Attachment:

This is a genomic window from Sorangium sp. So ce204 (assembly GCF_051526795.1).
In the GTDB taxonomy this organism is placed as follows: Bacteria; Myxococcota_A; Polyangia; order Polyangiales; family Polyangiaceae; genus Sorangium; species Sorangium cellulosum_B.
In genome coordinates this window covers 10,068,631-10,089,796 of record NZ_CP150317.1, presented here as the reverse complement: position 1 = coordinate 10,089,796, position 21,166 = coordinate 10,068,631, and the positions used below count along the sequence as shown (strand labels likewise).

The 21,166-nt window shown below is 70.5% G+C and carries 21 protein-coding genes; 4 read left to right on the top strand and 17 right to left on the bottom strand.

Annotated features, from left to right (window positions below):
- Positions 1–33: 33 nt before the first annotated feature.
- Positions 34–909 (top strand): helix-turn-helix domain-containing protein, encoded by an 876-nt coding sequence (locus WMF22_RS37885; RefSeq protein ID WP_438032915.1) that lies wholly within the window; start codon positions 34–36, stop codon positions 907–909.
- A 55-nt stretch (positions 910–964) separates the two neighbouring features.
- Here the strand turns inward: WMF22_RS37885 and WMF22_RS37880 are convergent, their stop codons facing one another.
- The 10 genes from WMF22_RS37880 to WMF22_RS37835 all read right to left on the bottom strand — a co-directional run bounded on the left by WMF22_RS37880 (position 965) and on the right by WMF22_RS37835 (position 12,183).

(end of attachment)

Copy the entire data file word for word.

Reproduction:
This is a genomic window from Sorangium sp. So ce204 (assembly GCF_051526795.1).
In the GTDB taxonomy this organism is placed as follows: Bacteria; Myxococcota_A; Polyangia; order Polyangiales; family Polyangiaceae; genus Sorangium; species Sorangium cellulosum_B.
In genome coordinates this window covers 10,068,631-10,089,796 of record NZ_CP150317.1, presented here as the reverse complement: position 1 = coordinate 10,089,796, position 21,166 = coordinate 10,068,631, and the positions used below count along the sequence as shown (strand labels likewise).

The 21,166-nt window shown below is 70.5% G+C and carries 21 protein-coding genes; 4 read left to right on the top strand and 17 right to left on the bottom strand.

Annotated features, from left to right (window positions below):
- Positions 1–33: 33 nt before the first annotated feature.
- Positions 34–909 (top strand): helix-turn-helix domain-containing protein, encoded by an 876-nt coding sequence (locus WMF22_RS37885; RefSeq protein ID WP_438032915.1) that lies wholly within the window; start codon positions 34–36, stop codon positions 907–909.
- A 55-nt stretch (positions 910–964) separates the two neighbouring features.
- Here the strand turns inward: WMF22_RS37885 and WMF22_RS37880 are convergent, their stop codons facing one another.
- The 10 genes from WMF22_RS37880 to WMF22_RS37835 all read right to left on the bottom strand — a co-directional run bounded on the left by WMF22_RS37880 (position 965) and on the right by WMF22_RS37835 (position 12,183).